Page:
The migrant experience is not monolithic. There are gradients of class, gender, sexuality, race, nationality, skin colour and dis/ability that influence how individual migrants are perceived, the policies that are imposed upon them and the choices migrants are allowed to make.

This explainer focuses on the experiences of migrants in Peninsular Malaysia, addressing some common myths and misperceptions about migrants here. It spotlights some of the motivations or driving forces for migrants to Malaysia; explains the policies that define the kind of work they can engage in; and discusses the laws and practices that shape the spaces migrants can inhabit. It examines their struggles to access justice and their lived experiences in Malaysia.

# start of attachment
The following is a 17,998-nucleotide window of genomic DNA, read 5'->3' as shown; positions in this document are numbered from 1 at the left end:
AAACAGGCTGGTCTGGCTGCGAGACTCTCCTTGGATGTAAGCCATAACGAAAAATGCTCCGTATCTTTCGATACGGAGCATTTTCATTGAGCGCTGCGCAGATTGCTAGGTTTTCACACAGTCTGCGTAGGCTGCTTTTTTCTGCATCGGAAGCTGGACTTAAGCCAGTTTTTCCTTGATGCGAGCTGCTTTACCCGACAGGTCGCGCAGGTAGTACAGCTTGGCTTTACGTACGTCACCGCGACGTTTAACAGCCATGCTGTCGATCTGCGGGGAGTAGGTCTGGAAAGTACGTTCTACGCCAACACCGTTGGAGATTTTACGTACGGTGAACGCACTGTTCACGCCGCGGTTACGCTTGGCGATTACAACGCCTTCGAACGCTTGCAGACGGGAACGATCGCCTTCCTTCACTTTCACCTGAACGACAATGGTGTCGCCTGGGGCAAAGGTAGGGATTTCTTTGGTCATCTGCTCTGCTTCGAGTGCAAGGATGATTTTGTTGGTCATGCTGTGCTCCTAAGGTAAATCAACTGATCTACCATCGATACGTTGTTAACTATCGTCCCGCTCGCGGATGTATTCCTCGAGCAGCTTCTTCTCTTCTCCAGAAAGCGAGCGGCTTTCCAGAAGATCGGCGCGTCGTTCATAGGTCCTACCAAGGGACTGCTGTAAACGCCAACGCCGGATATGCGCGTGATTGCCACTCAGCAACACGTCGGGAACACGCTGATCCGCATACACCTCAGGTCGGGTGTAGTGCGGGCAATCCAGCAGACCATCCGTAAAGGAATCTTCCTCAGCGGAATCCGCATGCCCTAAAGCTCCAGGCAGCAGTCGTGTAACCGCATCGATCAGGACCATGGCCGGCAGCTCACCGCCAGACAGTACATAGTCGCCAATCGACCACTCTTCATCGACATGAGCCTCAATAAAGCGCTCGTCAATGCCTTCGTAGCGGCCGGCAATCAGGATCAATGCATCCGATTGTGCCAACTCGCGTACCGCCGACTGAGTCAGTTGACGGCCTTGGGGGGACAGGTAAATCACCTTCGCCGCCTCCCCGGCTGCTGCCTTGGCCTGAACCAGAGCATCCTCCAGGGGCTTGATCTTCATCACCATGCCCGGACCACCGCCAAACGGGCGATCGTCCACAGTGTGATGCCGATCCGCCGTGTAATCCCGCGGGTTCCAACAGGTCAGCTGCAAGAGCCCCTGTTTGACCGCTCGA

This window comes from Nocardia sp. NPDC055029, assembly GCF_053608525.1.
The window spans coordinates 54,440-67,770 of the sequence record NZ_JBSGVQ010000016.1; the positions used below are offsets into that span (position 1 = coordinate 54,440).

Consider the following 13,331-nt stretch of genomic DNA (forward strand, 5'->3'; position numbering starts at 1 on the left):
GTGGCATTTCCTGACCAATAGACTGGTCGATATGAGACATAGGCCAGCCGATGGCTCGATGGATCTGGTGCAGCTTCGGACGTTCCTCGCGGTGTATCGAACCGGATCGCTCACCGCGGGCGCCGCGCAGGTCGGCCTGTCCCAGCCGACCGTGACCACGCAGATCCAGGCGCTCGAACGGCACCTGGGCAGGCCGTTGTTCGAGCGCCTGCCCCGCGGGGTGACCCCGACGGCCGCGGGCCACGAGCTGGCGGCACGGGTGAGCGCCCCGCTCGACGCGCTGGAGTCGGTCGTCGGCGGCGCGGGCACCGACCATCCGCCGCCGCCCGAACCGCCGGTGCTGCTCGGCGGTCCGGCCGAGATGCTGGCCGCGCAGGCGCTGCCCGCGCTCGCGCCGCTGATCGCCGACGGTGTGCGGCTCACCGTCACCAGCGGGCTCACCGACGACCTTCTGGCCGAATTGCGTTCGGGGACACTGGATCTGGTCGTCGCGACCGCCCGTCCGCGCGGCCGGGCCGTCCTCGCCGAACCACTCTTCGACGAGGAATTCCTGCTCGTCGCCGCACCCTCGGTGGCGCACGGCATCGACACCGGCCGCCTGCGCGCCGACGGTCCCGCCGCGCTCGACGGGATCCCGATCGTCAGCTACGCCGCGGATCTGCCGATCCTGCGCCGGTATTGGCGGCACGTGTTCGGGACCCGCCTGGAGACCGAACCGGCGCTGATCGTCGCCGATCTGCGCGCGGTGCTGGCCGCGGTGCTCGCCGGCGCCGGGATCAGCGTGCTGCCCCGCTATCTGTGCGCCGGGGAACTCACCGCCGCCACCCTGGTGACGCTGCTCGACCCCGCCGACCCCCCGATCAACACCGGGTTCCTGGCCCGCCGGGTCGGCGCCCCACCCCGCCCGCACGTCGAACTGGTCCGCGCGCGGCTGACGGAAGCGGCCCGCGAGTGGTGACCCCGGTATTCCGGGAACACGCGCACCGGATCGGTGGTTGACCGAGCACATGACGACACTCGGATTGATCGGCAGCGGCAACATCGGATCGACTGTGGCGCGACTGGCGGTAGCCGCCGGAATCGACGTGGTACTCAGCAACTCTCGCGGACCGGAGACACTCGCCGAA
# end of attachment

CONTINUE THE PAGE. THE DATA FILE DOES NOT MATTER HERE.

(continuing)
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Katrina Jorene Maliamauv is a human rights activist, writer and educator. She writes as someone with migrant grandparents, and with perspectives, insight and observations gained through her work with migrants and refugees in Malaysia for more than a decade.

Veshalini Naidu is a multidisciplinary artist who merges poetry, visual arts and theatre in their response to gender, sexuality and race in Malaysia. They illustrate for advocacy groups and non-profits, and is currently a designer with Queerit, an queer, feminist, anti-capitalist design agency.